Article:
NBC will be adding a new program to its lineup of programs on April 20th.  The program’s name is “Who Do You Think You Are?” and will feature celebrities of American cinema, including Lisa Kudrow, Sarah Jessica Parker, and Susan Sarandon, who will be examining their family trees  to uncover stories of love, secrets and triumphs in their ancestors’ past. 

 

Members of the Alameda County Library System have many databases available to them to help them learn more about their own ancestors.  These can be accessed by going to the Alameda County Library website http://www.aclibrary.org , and then clicking on the words “Genealogy Resources” under the bold-print heading “Research Guide”. 

 

The major genealogical databases available to library members are: 

Ancestry Library Edition – Available in the Library only
The Ancestry Library Edition collection has approximately 4,000 databases including key collections such as U.S. Federal Census images and indexes from 1790 to 1930; the Map Center containing more than 1,000 historical maps; and the Social Security Death Index.

(I used this database to get World War I draft registration information for my maternal grandfather, and Social Security Death Index information for my father and his younger brother.  Searching under the name of my paternal grandfather, I found a record in the “New York Passenger Lists, 1820-1957 database, which gave the date of arrival in New York City, the name of the ship, port of departure, and a copy of that section of the passenger list which noted the names of my grandparents, father, and uncle.)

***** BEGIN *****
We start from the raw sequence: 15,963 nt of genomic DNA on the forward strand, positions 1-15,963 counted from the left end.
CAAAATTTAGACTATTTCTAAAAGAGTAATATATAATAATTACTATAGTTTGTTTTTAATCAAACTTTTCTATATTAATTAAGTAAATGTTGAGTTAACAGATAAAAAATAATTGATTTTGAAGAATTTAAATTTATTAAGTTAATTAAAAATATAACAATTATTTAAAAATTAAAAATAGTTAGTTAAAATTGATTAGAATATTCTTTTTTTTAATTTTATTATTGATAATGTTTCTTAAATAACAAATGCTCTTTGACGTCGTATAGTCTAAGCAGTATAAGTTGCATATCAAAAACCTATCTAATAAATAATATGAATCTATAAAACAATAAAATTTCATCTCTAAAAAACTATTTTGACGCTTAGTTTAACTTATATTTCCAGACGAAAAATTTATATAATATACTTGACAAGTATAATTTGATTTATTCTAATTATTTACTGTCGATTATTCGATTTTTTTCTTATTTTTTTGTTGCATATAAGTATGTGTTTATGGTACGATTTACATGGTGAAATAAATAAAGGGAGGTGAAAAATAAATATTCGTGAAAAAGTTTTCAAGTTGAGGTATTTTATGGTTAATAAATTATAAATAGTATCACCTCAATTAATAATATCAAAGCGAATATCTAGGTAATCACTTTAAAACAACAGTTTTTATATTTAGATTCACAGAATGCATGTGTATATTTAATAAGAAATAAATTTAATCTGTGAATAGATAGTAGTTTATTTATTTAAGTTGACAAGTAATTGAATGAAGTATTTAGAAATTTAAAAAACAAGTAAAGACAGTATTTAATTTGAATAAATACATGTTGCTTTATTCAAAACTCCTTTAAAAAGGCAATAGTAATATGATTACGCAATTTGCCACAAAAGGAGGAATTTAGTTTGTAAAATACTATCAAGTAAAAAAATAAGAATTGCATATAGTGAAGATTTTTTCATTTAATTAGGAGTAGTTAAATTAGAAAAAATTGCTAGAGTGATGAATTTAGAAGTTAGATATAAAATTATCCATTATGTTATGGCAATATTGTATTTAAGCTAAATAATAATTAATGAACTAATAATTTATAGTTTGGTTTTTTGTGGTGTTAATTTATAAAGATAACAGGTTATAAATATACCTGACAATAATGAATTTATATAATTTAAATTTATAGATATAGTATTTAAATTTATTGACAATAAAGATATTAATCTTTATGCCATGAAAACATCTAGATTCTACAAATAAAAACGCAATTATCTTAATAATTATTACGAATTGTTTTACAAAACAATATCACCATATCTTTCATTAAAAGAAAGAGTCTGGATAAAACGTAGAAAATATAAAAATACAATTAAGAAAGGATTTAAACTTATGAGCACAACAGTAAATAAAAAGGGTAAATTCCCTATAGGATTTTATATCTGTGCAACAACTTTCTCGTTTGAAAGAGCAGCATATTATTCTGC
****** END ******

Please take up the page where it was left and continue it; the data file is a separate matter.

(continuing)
Cyndi’s List
One of the first and most comprehensive resources for genealogy material. A must visit. See especially the “Are you new to genealogy?” and the many international links.

Genealogy Spot
Lots of links and information, including by State and Country. This is a good beginner’s site that is growing.

(What I liked most about this database was the “U.S. Surname Distribution Site”, which shows the ratio of people within each state with a particular last name.  My own last name was not common enough to be covered, but I learned that my mother’s maiden name was not that uncommon in Pennsylvania, then several decades later was fairly common in Indiana and Texas, and now is fairly widespread in a line of states running from Colorado to Pennsylvania.)

HeritageQuest Online – Library Card Required
Lots of links and information, including by State and Country. This is a good beginner’s site that is growing.

California Death Records
This site provides a free search of records from 1940 through 1997. Ignore the search box at the top of the page (which leads to fee-based info from Ancestry.com) and enter your search terms in the search boxes in the middle of the page.

USGenWeb Project
Sponsored by Rootsweb.com, USGenWeb provides links to regional and state web sites, lists of volunteers to look up information; and issues an online newsletter.

(I chose information for California and found that this site furnished good histories of California as a whole and histories of many of the state’s counties.)

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